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I'm a bit perplexed; I've read examples about the "post hoc ergo propter hoc" fallacy such as when a person sneezes and then an earthquake happens. However, I'm confused as to why more mundane examples haven't been showcased, such a when someone drops something and it breaks.

P1. I dropped Object A.
P2. Object A broke after I dropped it.
C. Therefore Object A broke because I dropped it.

How is this not a "post hoc" fallacy? How do I know that some other force didn't cause the object to break after I dropped it? i.e., where do you draw the line here? Thanks for answering.

Re: Question about "post hoc" fallacy

Hi name1.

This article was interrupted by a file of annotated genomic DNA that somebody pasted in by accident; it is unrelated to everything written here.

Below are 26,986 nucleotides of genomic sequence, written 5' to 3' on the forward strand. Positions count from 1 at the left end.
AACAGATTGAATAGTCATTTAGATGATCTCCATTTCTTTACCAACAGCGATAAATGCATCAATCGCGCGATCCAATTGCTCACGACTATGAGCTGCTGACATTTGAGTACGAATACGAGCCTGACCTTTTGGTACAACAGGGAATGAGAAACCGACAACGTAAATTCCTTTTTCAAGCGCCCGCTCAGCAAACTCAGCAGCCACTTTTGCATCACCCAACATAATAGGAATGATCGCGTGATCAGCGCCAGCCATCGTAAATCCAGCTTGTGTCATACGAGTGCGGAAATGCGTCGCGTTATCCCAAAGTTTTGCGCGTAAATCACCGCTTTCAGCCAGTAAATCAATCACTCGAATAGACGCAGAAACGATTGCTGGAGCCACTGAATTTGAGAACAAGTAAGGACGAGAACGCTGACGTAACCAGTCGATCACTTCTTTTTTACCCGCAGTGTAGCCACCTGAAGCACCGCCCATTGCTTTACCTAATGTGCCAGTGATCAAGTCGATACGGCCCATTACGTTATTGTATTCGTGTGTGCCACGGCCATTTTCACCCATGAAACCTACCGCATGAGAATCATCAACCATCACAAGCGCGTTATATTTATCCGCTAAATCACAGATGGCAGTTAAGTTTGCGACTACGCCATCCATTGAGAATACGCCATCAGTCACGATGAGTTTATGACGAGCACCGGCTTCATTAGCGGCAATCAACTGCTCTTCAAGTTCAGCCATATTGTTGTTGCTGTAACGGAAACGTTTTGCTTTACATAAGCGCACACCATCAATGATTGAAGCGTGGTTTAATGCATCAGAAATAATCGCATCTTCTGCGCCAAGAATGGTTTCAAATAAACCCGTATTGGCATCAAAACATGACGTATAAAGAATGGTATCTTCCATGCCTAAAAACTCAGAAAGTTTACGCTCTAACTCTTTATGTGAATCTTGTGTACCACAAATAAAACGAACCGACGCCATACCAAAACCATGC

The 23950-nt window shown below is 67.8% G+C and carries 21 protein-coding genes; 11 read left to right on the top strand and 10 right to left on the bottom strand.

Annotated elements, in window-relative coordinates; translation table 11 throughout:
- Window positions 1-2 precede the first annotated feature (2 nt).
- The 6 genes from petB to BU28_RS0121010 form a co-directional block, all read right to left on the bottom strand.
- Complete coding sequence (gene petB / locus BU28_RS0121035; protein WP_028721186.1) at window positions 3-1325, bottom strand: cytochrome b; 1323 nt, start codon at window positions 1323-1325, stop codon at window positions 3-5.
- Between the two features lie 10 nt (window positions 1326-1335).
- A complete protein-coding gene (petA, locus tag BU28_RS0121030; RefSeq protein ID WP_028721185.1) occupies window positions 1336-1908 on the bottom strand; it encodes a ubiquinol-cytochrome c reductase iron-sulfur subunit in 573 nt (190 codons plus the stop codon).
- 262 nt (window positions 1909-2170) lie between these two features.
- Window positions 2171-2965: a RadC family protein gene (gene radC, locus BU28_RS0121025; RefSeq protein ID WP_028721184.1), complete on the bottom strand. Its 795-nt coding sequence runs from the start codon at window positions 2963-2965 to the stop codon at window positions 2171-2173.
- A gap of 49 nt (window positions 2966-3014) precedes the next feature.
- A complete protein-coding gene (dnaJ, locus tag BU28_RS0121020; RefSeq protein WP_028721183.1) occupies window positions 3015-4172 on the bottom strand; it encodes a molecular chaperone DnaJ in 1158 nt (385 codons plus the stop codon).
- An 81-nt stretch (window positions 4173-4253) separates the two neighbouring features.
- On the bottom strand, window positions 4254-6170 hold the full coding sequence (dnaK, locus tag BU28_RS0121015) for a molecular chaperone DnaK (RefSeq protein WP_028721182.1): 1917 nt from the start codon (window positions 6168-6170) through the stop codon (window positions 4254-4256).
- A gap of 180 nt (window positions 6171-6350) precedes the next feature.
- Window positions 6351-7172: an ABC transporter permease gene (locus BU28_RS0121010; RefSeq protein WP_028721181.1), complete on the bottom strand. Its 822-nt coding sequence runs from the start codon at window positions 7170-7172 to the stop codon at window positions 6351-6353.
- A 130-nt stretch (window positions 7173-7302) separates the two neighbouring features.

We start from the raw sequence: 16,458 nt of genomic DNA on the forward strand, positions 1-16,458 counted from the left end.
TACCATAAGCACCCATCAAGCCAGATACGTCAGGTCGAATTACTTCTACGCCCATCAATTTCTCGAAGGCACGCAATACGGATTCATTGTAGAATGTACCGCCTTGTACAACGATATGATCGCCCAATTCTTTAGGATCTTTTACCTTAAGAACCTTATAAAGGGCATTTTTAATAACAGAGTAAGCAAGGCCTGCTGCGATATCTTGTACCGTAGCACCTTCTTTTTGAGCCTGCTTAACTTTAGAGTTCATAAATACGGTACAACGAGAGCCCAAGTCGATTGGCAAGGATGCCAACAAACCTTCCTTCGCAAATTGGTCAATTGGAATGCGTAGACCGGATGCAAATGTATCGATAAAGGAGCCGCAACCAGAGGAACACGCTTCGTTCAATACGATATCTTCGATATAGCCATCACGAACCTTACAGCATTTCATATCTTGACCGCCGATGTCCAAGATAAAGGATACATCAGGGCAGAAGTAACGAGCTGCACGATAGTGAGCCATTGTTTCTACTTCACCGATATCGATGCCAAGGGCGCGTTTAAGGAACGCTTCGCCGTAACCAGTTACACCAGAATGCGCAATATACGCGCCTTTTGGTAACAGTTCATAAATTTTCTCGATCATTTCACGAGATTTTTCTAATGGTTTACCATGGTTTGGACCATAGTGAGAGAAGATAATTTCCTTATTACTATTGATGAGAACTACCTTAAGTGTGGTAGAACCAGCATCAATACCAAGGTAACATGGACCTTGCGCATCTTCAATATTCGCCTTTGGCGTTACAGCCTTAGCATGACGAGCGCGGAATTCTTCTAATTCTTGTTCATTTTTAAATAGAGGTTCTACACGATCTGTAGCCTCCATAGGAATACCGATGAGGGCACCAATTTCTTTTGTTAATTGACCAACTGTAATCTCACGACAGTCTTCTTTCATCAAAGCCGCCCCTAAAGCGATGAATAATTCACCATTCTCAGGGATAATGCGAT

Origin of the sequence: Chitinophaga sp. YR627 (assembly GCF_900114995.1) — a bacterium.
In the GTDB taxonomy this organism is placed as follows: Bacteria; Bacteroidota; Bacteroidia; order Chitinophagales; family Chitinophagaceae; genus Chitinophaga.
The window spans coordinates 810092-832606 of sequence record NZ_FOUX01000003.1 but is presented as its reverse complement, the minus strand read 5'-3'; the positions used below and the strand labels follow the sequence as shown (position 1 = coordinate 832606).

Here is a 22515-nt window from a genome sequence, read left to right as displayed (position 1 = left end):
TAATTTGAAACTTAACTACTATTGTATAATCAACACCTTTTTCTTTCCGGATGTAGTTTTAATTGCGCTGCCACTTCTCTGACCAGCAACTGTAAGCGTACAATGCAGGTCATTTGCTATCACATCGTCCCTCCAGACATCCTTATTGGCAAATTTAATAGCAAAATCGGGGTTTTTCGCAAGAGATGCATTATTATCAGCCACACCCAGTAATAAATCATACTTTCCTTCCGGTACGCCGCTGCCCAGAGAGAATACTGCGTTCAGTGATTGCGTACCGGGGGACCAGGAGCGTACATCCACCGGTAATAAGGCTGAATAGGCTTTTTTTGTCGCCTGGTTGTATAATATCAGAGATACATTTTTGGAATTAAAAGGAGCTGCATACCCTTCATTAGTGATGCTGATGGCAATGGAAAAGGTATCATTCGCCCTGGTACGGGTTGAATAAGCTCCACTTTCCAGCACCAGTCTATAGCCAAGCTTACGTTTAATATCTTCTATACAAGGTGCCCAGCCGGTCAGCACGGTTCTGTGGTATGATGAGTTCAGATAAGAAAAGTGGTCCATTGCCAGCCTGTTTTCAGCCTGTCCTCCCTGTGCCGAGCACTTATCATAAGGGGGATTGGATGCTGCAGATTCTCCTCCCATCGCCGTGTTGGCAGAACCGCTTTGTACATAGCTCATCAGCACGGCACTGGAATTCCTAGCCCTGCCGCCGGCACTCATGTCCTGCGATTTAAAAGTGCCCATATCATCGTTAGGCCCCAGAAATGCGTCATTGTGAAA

This question is answered studying the logic of causation.
If one thing (B) follows another (A), A may or may not be a cause or the cause of B.
In the most obvious case (complete necessary causation), if the presence of A is invariably followed by the presence of B, and the absence of A is invariably followed by the absence of B, you can say for sure that A caused B (for sure, so long as the generalizations implied by the modality "invariably" are found to hold).
In lesser cases (partial-necessary, complete-contingent, partial-contingent), the conditions for this inference become more complicated, but are still formally expressible.